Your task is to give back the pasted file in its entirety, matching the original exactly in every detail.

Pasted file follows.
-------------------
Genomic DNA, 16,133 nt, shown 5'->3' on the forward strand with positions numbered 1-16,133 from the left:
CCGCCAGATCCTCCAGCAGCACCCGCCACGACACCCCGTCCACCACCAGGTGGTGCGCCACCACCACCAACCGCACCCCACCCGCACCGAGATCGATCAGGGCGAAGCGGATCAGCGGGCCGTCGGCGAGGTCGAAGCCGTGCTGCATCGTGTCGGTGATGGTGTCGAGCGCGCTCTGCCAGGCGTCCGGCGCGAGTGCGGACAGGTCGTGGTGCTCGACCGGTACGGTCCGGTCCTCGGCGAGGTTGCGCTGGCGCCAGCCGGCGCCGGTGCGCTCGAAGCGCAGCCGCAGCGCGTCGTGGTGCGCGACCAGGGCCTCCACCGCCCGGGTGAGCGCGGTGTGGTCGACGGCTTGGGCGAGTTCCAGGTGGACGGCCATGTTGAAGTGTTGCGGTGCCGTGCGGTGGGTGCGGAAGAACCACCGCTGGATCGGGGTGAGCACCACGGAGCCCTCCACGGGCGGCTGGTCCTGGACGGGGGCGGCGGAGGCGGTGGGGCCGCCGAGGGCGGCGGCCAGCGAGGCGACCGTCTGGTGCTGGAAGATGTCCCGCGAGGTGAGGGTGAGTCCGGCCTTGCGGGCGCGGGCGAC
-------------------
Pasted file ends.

Genomic DNA, 16,133 nt, shown 5'->3' on the forward strand with positions numbered 1-16,133 from the left:
CCGCCAGATCCTCCAGCAGCACCCGCCACGACACCCCGTCCACCACCAGGTGGTGCGCCACCACCACCAACCGCACCCCACCCGCACCGAGATCGATCAGGGCGAAGCGGATCAGCGGGCCGTCGGCGAGGTCGAAGCCGTGCTGCATCGTGTCGGTGATGGTGTCGAGCGCGCTCTGCCAGGCGTCCGGCGCGAGTGCGGACAGGTCGTGGTGCTCGACCGGTACGGTCCGGTCCTCGGCGAGGTTGCGCTGGCGCCAGCCGGCGCCGGTGCGCTCGAAGCGCAGCCGCAGCGCGTCGTGGTGCGCGACCAGGGCCTCCACCGCCCGGGTGAGCGCGGTGTGGTCGACGGCTTGGGCGAGTTCCAGGTGGACGGCCATGTTGAAGTGTTGCGGTGCCGTGCGGTGGGTGCGGAAGAACCACCGCTGGATCGGGGTGAGCACCACGGAGCCCTCCACGGGCGGCTGGTCCTGGACGGGGGCGGCGGAGGCGGTGGGGCCGCCGAGGGCGGCGGCCAGCGAGGCGACCGTCTGGTGCTGGAAGATGTCCCGCGAGGTGAGGGTGAGTCCGGCCTTGCGGGCGCGGGCGAC